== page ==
E-Logistics in India has become the fastest-growing market globally with over 3 billion shipments in 2020. India traditionally had an inefficient supply chain with a slow and undemocratic access. Today ~ 90%+ of the orders fulfilled by the online commerce get done by the new age logistics, an industry which has come up only in the last one decade and has solved for the above challenges through technology and customer-centric mindset. Further, three out of the top 10 logistics players in India are today the new age (e- logistics) players. The new age logistics players are expected to deliver 2.5 billion D2C shipments by 2030.
With the rise of eCommerce, the need for specialized delivery service emerged, which led to the overall growth of the logistics segment. Emergence of this sector created 500,000 employment for gig workers in 2021 across captive and 3PL. The new-age 3PL logistics players have delivered 850 million shipments in 2020.
New age logistics players have reduced the average time of delivery by 2/3rd in last 7 years, have covered nearly all the pincodes across India through enabled deep tech solutions to serve the different type of customer needs and requirements like same day delivery, hyperlocal, service enabled etc. E-logistics has been fulfilling the needs of the small city customers. Increasing coverage across India and faster delivery, enabled Tier-2+ cities to account for 50%+ shoppers to Indian eCommerce by the end of 2020.
Other emerging trends
Other sectors in the new-age economy have also been strongly impacted by the pandemic. A number of new trends are emerging in these various sectors which will shape the ecosystem going forward.
Shared mobility dips but personal mobility soars in demand
According to RedSeer research, shared mobility saw a sharp decline due to the 2nd wave led lockdowns in the last two months. Although the autos segment recovered the fastest, the overall sector merely clocked 18 million rides, a drop from 113 million rides in January last year. However, while the shared mobility is dipping, personal mobility space is riding on a wave of strong traction seen since last year.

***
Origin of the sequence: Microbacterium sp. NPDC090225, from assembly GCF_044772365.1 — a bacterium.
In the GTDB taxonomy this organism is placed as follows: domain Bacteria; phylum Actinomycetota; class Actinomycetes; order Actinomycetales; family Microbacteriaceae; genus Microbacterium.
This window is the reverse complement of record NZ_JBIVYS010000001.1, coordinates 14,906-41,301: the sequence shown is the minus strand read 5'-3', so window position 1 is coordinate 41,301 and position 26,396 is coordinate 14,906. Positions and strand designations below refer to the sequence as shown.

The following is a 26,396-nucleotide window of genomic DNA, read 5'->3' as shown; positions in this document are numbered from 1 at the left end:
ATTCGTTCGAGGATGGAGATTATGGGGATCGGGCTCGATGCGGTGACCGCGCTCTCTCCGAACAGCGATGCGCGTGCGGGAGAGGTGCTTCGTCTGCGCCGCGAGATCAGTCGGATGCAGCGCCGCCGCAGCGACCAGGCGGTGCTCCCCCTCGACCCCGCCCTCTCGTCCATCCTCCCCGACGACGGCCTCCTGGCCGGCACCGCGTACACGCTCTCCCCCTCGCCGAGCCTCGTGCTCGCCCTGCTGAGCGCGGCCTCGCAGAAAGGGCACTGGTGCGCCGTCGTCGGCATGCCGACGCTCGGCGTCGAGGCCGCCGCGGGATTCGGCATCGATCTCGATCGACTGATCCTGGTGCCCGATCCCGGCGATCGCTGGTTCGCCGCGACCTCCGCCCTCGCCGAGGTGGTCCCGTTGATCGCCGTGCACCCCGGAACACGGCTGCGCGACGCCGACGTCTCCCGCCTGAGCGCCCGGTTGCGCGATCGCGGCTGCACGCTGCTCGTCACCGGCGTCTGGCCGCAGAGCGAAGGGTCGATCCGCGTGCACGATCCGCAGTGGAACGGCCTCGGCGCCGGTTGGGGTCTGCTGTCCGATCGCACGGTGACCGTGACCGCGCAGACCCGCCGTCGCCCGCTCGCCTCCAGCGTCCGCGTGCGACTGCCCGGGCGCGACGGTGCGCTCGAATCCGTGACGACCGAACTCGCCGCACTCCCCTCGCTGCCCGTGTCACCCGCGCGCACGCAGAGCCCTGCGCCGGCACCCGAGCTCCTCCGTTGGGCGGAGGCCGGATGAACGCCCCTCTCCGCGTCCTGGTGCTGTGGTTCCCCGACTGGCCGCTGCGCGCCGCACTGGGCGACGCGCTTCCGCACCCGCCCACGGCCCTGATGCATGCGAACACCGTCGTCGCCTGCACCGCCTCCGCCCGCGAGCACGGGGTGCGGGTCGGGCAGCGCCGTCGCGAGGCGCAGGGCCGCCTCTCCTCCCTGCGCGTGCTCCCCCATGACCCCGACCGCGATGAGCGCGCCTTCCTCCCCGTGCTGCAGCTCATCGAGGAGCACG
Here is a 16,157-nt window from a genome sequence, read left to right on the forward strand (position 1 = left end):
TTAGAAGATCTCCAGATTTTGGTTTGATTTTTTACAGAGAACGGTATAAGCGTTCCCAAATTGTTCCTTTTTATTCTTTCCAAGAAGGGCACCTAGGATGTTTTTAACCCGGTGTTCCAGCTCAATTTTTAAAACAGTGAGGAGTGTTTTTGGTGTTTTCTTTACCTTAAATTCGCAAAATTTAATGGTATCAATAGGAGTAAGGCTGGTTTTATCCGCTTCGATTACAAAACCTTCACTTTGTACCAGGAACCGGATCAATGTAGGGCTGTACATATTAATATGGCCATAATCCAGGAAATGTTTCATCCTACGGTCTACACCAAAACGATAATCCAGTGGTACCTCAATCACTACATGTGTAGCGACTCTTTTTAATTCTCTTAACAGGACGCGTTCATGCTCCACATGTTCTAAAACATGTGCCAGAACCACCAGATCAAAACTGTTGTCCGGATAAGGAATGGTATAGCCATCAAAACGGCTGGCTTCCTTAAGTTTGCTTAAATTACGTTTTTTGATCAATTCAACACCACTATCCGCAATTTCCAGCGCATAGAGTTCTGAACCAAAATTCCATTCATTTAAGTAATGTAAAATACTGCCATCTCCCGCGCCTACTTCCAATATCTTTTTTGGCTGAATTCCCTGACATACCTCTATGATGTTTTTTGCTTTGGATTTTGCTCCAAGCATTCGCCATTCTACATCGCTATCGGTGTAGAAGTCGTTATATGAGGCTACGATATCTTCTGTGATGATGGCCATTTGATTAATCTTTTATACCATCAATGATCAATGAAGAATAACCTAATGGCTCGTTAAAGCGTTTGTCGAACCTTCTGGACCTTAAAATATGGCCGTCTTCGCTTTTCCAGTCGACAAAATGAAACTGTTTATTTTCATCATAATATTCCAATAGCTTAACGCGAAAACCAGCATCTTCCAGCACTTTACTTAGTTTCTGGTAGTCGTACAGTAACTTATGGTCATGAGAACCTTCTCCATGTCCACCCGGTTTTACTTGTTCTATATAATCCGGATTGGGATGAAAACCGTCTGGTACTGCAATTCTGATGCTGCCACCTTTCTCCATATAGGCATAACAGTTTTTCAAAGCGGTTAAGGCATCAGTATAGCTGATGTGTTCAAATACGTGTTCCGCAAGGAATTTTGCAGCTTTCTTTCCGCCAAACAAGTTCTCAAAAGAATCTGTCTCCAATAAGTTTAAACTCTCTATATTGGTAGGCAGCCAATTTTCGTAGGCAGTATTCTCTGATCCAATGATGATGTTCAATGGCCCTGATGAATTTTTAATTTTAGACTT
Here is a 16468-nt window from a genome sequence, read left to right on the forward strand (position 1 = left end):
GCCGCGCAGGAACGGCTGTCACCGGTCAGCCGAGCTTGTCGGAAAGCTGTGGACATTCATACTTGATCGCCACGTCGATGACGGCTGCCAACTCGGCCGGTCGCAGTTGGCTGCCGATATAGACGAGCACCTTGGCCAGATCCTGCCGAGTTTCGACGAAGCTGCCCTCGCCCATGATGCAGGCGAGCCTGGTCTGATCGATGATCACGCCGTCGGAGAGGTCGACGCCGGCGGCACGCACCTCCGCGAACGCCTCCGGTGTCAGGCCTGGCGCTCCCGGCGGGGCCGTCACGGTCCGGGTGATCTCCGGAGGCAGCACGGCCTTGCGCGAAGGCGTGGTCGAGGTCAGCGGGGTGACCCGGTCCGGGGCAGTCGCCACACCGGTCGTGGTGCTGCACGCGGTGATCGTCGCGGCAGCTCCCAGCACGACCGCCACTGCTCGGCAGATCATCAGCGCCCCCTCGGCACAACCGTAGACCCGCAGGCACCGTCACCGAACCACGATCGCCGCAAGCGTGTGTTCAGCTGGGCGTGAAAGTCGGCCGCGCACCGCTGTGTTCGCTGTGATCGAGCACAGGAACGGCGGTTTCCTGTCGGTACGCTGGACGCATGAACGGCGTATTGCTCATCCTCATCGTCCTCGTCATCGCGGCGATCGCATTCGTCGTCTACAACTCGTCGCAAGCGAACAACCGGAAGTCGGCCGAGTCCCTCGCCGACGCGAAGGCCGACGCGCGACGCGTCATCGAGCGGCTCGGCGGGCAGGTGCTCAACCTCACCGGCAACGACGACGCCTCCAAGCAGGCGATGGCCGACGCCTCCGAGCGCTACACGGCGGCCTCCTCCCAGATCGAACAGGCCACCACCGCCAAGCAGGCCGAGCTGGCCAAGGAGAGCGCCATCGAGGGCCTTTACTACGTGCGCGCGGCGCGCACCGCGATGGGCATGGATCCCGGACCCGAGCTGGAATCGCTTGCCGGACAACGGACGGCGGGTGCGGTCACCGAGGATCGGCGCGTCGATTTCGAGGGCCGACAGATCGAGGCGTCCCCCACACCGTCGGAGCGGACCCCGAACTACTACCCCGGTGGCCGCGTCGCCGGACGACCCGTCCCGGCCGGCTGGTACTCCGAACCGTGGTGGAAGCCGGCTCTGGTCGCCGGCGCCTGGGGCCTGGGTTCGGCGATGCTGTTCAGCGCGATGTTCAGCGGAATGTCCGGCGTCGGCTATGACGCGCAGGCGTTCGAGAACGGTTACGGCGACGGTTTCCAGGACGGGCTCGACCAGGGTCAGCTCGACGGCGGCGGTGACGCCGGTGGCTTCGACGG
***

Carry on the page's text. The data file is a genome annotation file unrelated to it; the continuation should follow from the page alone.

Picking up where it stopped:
While auto OEMs have responded with relevant offerings to democratize access to cars, tech platforms are also accelerating focus on digitizing the car ownership journey. Online used car transaction penetration to grow ~9x in the next ~10 years. Another category that is ripe for digital disruption is the car service & repairs market which is still a highly fragmented market which faces challenges like inefficiencies, bloated pricing and poor experience for both consumers and service workshops. This segment is expected to penetrate ~15% of this highly fragmented market by CY30.
With rise in digital content, advertisements see higher demand
On the other hand, online content is seeing phenomenal growth leading to the overall growth of the digital ad industry as well. Digital content is emerging as the bellwether of demand creation for time spent.
India, one of the largest economies, is surging ahead on content and smartphone usage. Monthly active users (MAU) have become democratised with increasing adoption of varied digital services and platforms. Further, another example of democratization is seen in an increasingly largely base of active digital content users now coming from Tier 2+ cities with the top two categories being Facebook-owned WhatsApp followed by news aggregators.